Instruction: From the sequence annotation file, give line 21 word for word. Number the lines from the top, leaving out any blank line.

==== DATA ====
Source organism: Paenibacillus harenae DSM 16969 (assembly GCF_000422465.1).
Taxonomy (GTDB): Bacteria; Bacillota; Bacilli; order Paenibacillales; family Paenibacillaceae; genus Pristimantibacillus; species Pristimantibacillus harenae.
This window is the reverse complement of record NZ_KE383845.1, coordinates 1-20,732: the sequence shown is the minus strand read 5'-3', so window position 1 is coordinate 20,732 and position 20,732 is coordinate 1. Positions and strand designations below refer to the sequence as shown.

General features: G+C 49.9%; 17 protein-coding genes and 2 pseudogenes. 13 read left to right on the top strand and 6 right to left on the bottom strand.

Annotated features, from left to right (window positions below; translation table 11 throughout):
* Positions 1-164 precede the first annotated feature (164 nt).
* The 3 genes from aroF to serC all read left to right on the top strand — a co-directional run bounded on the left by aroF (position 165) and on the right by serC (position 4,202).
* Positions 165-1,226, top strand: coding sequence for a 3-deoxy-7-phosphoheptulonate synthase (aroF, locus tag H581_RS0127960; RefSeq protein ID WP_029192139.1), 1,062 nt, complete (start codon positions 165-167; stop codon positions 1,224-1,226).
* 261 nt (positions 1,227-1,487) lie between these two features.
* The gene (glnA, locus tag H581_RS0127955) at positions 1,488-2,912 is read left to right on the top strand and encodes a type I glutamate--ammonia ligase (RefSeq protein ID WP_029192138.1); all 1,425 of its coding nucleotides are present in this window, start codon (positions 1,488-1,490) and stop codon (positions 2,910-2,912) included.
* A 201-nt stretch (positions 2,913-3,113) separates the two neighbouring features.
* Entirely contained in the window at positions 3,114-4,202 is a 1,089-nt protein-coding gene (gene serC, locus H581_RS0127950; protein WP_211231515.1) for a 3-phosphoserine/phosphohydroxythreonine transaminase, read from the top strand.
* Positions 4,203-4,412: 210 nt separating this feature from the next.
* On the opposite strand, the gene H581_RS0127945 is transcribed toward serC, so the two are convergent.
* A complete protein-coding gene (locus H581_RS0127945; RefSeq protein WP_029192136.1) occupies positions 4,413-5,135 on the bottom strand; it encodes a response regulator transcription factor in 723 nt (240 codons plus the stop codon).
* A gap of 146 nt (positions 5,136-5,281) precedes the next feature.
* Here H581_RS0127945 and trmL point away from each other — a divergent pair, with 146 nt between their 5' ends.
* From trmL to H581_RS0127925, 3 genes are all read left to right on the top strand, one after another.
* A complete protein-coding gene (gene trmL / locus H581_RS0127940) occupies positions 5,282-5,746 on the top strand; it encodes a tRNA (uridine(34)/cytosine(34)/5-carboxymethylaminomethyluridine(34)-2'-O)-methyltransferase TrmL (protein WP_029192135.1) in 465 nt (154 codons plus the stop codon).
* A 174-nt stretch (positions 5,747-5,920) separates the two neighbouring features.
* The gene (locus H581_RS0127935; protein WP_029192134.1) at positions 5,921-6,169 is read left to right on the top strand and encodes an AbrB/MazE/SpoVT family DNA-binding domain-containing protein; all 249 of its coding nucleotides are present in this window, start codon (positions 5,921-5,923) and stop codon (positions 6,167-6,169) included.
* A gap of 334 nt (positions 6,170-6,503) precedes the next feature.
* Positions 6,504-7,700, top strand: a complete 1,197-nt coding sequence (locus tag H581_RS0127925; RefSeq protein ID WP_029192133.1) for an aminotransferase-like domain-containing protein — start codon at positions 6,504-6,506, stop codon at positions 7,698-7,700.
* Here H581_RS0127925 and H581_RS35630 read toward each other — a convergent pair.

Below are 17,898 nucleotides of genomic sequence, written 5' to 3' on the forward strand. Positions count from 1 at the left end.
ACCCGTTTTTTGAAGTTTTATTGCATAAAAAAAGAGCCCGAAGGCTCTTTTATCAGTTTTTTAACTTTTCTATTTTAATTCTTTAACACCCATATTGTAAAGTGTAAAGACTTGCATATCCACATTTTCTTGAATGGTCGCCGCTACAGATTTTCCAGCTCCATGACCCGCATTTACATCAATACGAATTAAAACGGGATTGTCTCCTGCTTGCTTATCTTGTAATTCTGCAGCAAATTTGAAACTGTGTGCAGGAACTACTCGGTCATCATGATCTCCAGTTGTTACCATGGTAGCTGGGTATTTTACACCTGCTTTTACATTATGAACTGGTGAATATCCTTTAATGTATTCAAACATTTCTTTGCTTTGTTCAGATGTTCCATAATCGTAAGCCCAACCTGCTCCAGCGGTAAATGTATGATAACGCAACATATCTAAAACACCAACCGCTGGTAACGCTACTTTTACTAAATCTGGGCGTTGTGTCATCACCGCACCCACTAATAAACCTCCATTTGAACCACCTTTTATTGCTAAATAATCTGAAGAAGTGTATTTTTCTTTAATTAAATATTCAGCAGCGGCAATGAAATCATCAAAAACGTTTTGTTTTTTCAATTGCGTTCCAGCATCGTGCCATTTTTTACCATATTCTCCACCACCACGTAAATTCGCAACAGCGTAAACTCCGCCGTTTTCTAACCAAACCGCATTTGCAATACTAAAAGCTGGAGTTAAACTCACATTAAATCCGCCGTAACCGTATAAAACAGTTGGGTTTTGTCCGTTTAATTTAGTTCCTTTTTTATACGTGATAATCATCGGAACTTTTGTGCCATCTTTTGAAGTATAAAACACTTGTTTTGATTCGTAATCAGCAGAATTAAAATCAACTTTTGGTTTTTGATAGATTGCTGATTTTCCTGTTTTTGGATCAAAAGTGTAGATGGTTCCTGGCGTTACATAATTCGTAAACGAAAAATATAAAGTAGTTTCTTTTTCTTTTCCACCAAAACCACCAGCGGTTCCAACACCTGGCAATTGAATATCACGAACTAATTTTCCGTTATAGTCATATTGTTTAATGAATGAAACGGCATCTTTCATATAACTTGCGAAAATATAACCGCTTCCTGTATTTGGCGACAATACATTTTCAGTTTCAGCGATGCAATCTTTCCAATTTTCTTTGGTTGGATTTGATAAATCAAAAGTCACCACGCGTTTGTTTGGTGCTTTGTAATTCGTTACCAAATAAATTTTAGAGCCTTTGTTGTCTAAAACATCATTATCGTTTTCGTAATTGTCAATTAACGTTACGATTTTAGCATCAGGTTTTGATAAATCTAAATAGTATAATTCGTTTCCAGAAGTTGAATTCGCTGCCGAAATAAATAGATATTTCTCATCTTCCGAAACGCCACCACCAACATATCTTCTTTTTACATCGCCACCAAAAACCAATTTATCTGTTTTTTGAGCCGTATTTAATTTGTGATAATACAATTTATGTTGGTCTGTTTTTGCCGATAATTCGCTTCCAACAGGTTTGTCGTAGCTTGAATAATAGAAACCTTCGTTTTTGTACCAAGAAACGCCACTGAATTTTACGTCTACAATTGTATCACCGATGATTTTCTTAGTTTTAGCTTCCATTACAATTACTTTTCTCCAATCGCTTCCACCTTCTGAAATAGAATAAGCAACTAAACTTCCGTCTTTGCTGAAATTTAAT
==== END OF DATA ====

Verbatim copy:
* The gene (locus H581_RS0127935; protein WP_029192134.1) at positions 5,921-6,169 is read left to right on the top strand and encodes an AbrB/MazE/SpoVT family DNA-binding domain-containing protein; all 249 of its coding nucleotides are present in this window, start codon (positions 5,921-5,923) and stop codon (positions 6,167-6,169) included.